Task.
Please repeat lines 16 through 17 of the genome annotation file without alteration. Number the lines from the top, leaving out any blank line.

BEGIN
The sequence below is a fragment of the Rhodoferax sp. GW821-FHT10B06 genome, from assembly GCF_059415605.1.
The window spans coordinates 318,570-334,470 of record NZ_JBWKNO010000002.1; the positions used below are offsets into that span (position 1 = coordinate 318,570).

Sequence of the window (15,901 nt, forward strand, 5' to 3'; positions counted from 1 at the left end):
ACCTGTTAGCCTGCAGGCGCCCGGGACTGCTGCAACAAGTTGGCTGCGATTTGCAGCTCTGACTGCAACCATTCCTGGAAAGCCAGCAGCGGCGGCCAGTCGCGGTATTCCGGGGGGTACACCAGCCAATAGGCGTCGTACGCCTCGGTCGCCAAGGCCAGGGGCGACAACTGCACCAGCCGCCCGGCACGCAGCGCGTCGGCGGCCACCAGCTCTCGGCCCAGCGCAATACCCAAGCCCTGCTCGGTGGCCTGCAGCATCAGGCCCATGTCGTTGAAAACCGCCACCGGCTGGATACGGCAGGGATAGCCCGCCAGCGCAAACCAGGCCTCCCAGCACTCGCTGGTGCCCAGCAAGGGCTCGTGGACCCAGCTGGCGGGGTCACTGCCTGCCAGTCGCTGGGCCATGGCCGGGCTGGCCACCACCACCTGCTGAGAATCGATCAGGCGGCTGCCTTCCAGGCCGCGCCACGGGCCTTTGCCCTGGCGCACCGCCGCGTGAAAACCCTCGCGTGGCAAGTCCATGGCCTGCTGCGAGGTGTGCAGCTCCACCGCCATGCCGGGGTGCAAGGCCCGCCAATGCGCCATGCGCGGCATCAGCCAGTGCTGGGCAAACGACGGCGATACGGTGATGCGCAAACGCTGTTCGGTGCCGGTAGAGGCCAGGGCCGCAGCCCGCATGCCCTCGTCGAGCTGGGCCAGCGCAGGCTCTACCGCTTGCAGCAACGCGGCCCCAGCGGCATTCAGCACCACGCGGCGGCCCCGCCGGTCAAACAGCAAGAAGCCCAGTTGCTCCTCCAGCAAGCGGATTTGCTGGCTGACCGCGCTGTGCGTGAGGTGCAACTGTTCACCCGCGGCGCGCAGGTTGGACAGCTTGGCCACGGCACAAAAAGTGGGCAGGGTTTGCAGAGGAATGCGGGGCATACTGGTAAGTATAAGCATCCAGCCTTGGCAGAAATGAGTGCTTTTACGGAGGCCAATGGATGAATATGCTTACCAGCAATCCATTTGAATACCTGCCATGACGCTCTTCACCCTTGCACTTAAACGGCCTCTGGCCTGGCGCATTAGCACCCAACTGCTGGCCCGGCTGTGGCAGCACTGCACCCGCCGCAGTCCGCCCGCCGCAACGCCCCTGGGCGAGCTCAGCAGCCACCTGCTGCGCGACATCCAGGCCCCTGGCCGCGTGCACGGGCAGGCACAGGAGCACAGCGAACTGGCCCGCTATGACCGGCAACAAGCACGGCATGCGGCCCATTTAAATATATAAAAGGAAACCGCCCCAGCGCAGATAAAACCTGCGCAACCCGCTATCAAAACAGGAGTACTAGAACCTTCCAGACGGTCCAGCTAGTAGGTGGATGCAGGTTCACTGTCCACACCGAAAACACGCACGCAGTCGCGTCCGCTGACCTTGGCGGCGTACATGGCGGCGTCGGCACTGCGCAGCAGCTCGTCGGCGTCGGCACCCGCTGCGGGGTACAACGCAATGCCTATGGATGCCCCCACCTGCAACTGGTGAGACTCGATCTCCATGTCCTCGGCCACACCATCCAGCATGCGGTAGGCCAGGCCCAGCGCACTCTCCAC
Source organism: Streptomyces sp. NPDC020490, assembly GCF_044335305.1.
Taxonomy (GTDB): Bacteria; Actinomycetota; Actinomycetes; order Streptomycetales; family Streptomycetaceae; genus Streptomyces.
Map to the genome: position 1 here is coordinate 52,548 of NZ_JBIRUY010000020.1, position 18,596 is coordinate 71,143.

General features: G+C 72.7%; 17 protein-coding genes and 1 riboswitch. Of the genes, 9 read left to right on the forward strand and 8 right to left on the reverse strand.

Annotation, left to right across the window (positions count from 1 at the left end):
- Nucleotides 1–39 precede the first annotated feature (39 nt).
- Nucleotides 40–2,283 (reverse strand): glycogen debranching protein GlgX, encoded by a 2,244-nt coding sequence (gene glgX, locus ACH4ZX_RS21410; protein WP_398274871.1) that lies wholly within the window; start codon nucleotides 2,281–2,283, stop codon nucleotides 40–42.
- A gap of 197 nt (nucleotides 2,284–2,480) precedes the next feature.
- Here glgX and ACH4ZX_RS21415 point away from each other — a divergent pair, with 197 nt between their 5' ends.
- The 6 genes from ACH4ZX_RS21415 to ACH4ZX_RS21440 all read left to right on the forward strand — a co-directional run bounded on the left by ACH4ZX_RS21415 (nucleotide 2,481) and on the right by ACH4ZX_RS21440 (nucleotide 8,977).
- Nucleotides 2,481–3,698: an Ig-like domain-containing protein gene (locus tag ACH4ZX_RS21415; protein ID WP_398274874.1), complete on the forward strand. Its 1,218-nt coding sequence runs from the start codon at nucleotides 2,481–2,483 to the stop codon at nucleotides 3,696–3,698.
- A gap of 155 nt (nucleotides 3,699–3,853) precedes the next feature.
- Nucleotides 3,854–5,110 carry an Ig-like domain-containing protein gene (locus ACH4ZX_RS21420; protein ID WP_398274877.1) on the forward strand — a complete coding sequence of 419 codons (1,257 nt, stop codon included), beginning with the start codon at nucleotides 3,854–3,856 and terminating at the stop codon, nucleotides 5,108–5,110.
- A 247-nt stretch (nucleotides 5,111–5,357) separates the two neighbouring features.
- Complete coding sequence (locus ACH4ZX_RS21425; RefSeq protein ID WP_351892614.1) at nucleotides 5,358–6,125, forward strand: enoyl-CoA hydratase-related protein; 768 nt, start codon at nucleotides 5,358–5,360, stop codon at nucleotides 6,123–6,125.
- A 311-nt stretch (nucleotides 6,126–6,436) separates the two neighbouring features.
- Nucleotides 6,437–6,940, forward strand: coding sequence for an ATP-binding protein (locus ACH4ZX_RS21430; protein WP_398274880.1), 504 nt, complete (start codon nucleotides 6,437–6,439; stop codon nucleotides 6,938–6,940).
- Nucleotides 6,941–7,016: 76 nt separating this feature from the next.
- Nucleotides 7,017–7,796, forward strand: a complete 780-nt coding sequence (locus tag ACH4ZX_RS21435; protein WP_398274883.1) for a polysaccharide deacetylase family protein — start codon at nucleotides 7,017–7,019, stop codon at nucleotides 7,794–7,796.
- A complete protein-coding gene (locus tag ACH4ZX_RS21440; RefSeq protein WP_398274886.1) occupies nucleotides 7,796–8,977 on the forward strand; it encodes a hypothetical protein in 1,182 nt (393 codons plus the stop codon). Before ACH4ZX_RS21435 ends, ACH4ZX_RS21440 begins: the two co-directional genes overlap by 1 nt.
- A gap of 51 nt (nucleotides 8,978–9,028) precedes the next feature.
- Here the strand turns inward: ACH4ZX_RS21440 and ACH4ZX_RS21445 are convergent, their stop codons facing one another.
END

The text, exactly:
- A gap of 155 nt (nucleotides 3,699–3,853) precedes the next feature.
- Nucleotides 3,854–5,110 carry an Ig-like domain-containing protein gene (locus ACH4ZX_RS21420; protein ID WP_398274877.1) on the forward strand — a complete coding sequence of 419 codons (1,257 nt, stop codon included), beginning with the start codon at nucleotides 3,854–3,856 and terminating at the stop codon, nucleotides 5,108–5,110.